Nearly a quarter of young Canadians are working at low-paying jobs beneath their skill level, such as pouring coffee and answering phones, the highest rate among 16 countries studied, a new report suggests.

A Canadian Policy Research Networks (CPRN) study released Thursday says 23.7 per cent of Canadians under age 25 report feeling overqualified for their jobs. That's the highest of among 16 nations that belong to the Organization for Economic Co-operation and Development.

Canada's ranking is worse than that of the United States, where 19 per cent of youth say they feel overqualified in their jobs.

"There appears to be a mismatch between what young Canadians are being trained for and the jobs that are offered," says the report, which was done using a combination of research, interviews and employment data from Statistics Canada.

Ron Saunders, vice-president of research at CPRN and one of the three authors of the report, said young Canadians are looking for more and better information on how their schooling can translate into better, higher-paying jobs.

"If you can help people find a better fit you can make good matches happen faster," Saunders said.

The report shows the number of low-wage workers has increased in recent years, despite economic growth and a more educated workforce.

In 2000, 17.5 per cent of employed people aged 20 and over earned less than $10 an hour. In 2005, that figure, adjusted for inflation at $11.25, was 19.1 per cent.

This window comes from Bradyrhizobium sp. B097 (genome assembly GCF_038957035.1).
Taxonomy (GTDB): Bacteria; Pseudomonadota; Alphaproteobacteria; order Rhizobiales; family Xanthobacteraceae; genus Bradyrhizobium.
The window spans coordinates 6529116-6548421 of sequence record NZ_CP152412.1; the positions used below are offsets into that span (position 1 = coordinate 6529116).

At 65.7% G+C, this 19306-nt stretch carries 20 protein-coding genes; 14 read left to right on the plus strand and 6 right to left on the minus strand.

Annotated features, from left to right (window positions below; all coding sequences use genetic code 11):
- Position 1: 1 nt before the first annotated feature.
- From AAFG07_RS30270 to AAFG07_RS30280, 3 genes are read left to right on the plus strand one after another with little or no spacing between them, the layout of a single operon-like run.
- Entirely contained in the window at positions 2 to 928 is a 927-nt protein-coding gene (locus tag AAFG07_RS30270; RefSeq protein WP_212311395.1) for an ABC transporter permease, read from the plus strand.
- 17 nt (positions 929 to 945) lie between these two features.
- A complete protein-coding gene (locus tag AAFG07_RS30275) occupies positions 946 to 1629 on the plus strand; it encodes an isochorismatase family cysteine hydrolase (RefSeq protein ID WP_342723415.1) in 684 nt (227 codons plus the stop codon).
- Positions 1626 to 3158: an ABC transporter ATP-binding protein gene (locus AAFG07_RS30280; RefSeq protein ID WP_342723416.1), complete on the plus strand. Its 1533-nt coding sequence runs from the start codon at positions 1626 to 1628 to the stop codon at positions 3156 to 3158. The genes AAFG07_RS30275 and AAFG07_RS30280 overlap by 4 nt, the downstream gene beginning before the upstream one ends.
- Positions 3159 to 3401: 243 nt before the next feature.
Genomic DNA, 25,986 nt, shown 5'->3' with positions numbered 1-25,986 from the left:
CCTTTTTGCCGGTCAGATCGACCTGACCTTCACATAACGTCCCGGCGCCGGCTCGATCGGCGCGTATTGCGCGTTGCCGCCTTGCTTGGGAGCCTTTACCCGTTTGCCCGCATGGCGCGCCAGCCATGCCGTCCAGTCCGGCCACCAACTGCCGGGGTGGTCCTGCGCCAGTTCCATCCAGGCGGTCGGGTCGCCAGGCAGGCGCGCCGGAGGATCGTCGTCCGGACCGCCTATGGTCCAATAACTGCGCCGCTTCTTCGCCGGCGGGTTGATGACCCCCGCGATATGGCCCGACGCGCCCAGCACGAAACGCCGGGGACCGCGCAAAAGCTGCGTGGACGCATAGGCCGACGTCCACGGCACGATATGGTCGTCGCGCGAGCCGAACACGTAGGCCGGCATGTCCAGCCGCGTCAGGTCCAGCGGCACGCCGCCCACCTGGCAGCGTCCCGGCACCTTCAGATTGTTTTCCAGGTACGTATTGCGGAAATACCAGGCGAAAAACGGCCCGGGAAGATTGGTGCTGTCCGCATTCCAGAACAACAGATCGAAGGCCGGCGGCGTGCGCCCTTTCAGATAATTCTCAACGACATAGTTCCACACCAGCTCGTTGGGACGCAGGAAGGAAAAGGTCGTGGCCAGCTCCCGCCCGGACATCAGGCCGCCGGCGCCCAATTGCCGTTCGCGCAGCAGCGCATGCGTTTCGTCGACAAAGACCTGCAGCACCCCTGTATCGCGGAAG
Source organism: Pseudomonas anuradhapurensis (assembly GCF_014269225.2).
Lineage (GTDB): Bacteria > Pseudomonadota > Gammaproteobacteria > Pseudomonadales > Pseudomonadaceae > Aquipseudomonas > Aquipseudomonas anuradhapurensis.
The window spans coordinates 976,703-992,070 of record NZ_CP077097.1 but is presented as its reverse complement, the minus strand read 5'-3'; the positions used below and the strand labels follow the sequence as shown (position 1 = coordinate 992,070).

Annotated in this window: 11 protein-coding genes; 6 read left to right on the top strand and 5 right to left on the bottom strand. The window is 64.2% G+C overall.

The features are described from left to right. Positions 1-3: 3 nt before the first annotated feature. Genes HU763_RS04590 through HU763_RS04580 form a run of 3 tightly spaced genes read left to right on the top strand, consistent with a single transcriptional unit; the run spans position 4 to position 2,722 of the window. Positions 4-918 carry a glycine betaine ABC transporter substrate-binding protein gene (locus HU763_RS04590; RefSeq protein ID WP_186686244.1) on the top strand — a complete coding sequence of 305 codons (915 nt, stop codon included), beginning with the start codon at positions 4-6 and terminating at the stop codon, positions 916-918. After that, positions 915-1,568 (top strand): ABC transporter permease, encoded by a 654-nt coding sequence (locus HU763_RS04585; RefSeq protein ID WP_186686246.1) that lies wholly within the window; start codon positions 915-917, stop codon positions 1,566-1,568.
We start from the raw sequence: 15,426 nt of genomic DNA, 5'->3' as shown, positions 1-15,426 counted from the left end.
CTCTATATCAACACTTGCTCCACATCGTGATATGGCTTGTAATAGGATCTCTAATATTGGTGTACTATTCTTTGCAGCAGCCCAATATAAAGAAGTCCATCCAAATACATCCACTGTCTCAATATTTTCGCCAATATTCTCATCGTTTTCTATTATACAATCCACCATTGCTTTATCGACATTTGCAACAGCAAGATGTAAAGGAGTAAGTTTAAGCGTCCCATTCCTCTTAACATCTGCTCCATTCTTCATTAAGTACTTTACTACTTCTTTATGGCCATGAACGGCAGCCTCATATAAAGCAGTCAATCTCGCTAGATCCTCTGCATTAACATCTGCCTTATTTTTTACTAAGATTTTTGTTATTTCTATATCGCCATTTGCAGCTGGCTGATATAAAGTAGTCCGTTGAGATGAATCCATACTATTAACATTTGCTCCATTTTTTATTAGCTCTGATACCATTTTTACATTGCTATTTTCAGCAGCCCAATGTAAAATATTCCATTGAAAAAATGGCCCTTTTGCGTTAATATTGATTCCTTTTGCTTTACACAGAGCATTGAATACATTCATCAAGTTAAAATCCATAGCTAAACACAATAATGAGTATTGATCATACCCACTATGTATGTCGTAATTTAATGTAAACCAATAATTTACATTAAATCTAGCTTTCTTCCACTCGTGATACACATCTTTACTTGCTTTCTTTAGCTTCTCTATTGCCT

"The fact is that the low wage share of the economy has been stubbornly high even in a period when unemployment rates were coming down," Saunders said.

The report recommends developing more co-op programs between schools and employers, encouraging more students to consider trade schools, and more study on the gap between employees' perception of an employee's qualifications and the educational requirements of their job.

"There could be many reasons for the reported gap: frustrations with their job; lack of awareness of job requirements; requirements that are higher than needed. Research in these areas could involve an examination of the distribution of earnings by age group and level of educational attainment," the report states.

Better job opportunities

Saunders said fixing the road between school and the workforce will not only bring better job opportunities for young people, but will help with a skill shortage expected as older workers retire in larger numbers.

Amanda Aziz, national chairwoman of the Canadian Federation of Students, said there is an unfair societal stereotype that Generation Y is spoiled, with abundant job opportunities waiting for them upon graduation as Baby Boomers retire.

"I find that a bit funny, since the cost of education is more than it has ever been in this country," said Aziz. She sees this as especially ironic given Canada's economy has boomed in recent years.

The result is many young people aren't able to afford school, and often have no choice but to take on minimum-wage work.

What's more, Aziz says, many secondary schools need to also highlight trade schools as an option for students: "A large segment of the population doesn't consider their children going to trade school, but they result in a lot of high-paying jobs."